Our department had a Climate and Diversity Retreat today. A few things on what that is, first:
As neoliberal restructuring continues to erode the academy, and particularly, as the academy (in the U.S.) continues to whiten at extraordinary rates through the erasure of loan and grant programs that target traditionally underrepresented minority populations, the need to address the growing exclusionary processes of the academy is becoming more and more urgent. Our department created a group that began as a Diversity Committee. The drive came, at the outset, to “grow diversity”, but as we spoke, we realized that “diversity” has begun to lose its purchase through its overuse.
What is diversity?
There is a danger in trying to “fix” diversity issues that it becomes a project of categorical program. How many people of color / women / underrepresented minorities / non-traditional students are there in a given department / school / university? The danger in this is that there is room to stop at the numbers and not really problematize the very structural issues that are creating the need to even begin to think in categories.
As a group, we decided that the important issue was first to understand the ways in which we can, inadvertently, be exclusionary. So what can be done about this? We (well, really, Suzanne Davies Withers, very much!) set about trying to find out if there was a program or a group on campus that could help us address this as a department. It turns out that there is not a model for this kind of deep self-reflexivity within the academy. So we set about trying to figure this out, with the incredible support of multiple people and departments across campus.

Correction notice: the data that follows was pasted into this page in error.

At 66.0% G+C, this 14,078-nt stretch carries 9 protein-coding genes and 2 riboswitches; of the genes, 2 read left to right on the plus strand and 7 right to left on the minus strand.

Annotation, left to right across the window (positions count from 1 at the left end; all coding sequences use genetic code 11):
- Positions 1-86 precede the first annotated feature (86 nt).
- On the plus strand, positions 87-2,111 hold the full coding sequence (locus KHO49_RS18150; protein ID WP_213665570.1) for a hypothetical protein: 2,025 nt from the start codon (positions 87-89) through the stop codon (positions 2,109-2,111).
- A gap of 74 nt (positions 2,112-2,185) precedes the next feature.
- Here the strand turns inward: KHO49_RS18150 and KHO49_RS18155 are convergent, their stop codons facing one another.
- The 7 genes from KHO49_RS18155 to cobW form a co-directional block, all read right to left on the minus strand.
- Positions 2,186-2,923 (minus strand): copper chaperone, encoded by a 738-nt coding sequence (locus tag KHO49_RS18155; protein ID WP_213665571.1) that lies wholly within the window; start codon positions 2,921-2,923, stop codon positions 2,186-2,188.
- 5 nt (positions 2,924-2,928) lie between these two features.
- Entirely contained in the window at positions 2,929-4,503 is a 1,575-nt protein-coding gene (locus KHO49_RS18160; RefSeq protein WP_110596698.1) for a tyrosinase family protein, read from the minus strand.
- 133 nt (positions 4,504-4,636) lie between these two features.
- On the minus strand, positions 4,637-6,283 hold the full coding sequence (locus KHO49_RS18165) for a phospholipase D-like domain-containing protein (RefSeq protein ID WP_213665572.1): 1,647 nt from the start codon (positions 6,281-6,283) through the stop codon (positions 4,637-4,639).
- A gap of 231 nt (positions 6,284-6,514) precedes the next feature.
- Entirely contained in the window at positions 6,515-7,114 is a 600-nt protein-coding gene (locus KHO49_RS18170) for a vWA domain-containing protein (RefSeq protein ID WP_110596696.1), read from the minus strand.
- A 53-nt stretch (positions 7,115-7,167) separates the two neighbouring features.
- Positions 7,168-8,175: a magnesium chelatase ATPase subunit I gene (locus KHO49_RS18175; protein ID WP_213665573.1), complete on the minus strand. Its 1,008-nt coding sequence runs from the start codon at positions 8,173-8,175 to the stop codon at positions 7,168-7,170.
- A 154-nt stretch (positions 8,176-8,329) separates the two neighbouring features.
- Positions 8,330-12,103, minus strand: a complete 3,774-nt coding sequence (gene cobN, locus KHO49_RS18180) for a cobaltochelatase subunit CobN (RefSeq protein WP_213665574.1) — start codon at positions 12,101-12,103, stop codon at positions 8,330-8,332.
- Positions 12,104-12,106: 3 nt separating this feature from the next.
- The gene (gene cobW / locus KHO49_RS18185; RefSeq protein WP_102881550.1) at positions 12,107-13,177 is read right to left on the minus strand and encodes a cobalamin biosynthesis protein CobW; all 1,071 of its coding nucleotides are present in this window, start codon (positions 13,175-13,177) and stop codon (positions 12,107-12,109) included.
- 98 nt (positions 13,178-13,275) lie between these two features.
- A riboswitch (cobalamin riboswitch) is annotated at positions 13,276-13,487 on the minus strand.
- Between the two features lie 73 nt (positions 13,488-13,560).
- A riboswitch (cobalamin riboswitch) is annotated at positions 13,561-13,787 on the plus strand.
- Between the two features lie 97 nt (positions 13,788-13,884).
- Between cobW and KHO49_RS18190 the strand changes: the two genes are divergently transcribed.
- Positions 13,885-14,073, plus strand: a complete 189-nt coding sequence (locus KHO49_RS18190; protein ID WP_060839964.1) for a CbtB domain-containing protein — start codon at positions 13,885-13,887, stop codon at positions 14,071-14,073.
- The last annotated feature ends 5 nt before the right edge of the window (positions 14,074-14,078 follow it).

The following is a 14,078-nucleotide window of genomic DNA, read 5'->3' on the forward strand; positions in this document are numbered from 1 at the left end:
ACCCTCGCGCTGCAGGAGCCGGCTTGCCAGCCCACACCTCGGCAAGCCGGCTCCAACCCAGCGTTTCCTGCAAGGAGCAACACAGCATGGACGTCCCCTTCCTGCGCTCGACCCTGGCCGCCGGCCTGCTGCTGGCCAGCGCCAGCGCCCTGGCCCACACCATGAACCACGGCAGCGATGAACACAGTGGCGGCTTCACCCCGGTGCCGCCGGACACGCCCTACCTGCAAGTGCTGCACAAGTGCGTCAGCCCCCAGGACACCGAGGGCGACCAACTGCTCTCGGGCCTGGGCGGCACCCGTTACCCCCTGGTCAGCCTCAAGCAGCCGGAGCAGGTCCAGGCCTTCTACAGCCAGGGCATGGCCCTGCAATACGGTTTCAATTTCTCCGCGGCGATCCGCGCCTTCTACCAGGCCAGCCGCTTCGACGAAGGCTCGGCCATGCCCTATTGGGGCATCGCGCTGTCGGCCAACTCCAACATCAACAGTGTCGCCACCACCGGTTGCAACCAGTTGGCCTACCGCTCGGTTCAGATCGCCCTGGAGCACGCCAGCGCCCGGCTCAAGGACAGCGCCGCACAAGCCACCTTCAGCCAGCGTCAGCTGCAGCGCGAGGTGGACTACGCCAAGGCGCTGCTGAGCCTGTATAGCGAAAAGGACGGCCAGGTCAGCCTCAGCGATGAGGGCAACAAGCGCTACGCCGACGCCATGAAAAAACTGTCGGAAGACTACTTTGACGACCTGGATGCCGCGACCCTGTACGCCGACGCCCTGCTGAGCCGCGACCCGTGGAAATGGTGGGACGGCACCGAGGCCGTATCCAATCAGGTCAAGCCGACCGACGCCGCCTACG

What struck me, in some of our conversations about the fear of trying to address these issues as a department was: If not us, then whom? Radical geography, particularly, has liked to think of itself as a kind of vanguard – a discipline that can and does tackle the very large and often uncomfortable issues of exclusion. So how do we bring that home?
We have worked for two months to really put together a meeting to begin to open this door. Today was our first all-department meeting.
We invited grad students and faculty to come together to being the discussion, and they came. We put people into groups randomly by having people choose a candy (from the faculty or the student bowl) that we laid out according to how many people responded. We ended up with 10 groups of 3-4 people.
The meeting was opened with a talk by Vicky Lawson introducing the very nature of the meeting, comments by Judy Howard, the Divisional Dean of Social Sciences at the UW, and the very talented mediation and introduction to the exercises with Theresa M. Ronquillo. We began with a short writing exercise: Reflect on an experience in your life where you were aware of whiteness or white privilege. How did it affect you?
After 10 minutes of writing, we were brought back to our small groups to discuss along the lines of three questions:
- How did you feel about this question?
- To the extent you feel comfortable, share your experiences or, at least, how it affected you.